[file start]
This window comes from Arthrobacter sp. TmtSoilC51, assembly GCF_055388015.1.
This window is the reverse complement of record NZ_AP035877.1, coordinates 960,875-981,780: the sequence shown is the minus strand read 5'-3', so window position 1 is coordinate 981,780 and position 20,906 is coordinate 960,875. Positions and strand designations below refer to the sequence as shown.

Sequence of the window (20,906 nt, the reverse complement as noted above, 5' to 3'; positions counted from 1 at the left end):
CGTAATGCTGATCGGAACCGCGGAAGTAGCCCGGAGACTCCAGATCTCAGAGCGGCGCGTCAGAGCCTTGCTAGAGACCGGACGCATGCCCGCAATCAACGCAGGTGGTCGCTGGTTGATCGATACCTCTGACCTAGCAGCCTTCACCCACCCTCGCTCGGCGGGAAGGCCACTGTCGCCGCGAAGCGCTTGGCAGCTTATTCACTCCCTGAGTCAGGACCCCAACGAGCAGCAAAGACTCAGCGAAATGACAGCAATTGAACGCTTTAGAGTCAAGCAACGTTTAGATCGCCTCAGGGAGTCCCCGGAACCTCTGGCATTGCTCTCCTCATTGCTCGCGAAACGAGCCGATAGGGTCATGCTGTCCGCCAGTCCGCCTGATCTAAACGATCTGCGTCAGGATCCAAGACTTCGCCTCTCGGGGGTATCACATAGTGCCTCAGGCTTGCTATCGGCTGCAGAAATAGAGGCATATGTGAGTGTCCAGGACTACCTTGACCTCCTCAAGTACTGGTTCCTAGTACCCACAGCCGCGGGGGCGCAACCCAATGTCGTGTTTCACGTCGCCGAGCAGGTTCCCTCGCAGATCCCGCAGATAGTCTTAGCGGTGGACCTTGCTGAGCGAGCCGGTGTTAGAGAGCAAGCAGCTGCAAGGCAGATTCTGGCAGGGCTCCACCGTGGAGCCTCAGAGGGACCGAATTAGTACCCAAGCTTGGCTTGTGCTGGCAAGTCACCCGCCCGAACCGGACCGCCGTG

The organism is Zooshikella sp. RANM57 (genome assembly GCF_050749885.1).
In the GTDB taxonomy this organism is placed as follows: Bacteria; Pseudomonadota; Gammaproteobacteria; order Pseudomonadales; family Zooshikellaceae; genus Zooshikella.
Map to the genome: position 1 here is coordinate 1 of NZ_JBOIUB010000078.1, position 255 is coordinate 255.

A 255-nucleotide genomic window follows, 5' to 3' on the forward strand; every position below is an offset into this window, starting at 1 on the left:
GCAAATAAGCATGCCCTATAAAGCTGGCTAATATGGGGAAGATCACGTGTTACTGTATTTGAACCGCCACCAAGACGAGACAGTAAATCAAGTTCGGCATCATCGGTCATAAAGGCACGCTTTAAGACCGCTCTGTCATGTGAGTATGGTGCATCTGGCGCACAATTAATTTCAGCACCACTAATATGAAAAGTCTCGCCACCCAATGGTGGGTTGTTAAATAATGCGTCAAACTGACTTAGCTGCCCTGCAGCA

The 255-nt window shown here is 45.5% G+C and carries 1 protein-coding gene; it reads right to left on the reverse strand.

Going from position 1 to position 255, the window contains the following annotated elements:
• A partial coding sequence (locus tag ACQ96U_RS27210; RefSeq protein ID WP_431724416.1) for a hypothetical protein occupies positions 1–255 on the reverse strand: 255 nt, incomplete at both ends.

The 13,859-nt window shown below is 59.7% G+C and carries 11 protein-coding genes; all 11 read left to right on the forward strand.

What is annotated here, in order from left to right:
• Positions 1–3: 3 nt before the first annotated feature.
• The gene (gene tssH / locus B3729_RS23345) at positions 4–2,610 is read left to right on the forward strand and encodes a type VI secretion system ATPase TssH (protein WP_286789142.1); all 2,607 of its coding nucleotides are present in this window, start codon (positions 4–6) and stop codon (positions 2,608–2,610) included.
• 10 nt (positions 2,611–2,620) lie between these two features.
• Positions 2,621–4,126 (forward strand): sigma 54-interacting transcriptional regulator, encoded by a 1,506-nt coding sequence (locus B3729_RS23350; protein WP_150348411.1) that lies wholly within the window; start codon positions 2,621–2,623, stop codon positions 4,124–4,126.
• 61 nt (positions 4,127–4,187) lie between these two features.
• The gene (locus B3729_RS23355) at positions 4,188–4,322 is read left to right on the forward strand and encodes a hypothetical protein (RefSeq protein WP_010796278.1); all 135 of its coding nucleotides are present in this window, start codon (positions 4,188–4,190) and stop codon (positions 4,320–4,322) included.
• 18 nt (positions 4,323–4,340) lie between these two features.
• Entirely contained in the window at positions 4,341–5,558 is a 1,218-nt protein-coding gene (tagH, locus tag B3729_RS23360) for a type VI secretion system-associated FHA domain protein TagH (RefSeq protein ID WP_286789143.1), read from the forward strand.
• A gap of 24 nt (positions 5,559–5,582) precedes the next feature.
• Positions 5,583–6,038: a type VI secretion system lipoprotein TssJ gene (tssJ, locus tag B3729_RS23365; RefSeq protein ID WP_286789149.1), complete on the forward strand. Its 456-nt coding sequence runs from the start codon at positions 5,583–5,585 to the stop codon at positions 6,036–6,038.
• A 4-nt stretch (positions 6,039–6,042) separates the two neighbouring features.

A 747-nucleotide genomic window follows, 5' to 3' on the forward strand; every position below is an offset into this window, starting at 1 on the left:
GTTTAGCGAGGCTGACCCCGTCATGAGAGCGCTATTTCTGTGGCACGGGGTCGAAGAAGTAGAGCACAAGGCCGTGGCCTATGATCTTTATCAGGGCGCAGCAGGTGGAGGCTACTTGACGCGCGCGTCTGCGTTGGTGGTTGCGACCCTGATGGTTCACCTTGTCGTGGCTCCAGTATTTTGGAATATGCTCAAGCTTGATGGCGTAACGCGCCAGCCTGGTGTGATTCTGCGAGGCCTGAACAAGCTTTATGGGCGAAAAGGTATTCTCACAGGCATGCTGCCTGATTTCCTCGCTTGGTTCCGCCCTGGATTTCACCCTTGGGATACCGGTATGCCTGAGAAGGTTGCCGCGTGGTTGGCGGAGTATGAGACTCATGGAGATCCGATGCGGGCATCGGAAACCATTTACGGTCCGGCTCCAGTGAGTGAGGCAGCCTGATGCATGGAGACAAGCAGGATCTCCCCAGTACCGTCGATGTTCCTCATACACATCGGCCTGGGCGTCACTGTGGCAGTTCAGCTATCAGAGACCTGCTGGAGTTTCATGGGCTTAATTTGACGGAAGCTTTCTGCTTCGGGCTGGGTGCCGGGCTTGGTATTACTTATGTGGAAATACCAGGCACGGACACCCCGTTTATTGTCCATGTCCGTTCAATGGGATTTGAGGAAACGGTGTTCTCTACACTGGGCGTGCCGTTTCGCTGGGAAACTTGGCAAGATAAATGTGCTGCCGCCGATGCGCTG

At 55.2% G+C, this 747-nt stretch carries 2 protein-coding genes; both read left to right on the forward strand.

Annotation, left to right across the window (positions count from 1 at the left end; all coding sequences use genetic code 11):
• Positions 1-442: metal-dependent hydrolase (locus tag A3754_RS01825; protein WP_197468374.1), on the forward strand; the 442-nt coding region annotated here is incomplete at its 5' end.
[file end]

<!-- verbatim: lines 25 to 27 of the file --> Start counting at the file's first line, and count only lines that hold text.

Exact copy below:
• A 4-nt stretch (positions 6,039–6,042) separates the two neighbouring features.

A 747-nucleotide genomic window follows, 5' to 3' on the forward strand; every position below is an offset into this window, starting at 1 on the left:
GTTTAGCGAGGCTGACCCCGTCATGAGAGCGCTATTTCTGTGGCACGGGGTCGAAGAAGTAGAGCACAAGGCCGTGGCCTATGATCTTTATCAGGGCGCAGCAGGTGGAGGCTACTTGACGCGCGCGTCTGCGTTGGTGGTTGCGACCCTGATGGTTCACCTTGTCGTGGCTCCAGTATTTTGGAATATGCTCAAGCTTGATGGCGTAACGCGCCAGCCTGGTGTGATTCTGCGAGGCCTGAACAAGCTTTATGGGCGAAAAGGTATTCTCACAGGCATGCTGCCTGATTTCCTCGCTTGGTTCCGCCCTGGATTTCACCCTTGGGATACCGGTATGCCTGAGAAGGTTGCCGCGTGGTTGGCGGAGTATGAGACTCATGGAGATCCGATGCGGGCATCGGAAACCATTTACGGTCCGGCTCCAGTGAGTGAGGCAGCCTGATGCATGGAGACAAGCAGGATCTCCCCAGTACCGTCGATGTTCCTCATACACATCGGCCTGGGCGTCACTGTGGCAGTTCAGCTATCAGAGACCTGCTGGAGTTTCATGGGCTTAATTTGACGGAAGCTTTCTGCTTCGGGCTGGGTGCCGGGCTTGGTATTACTTATGTGGAAATACCAGGCACGGACACCCCGTTTATTGTCCATGTCCGTTCAATGGGATTTGAGGAAACGGTGTTCTCTACACTGGGCGTGCCGTTTCGCTGGGAAACTTGGCAAGATAAATGTGCTGCCGCCGATGCGCTG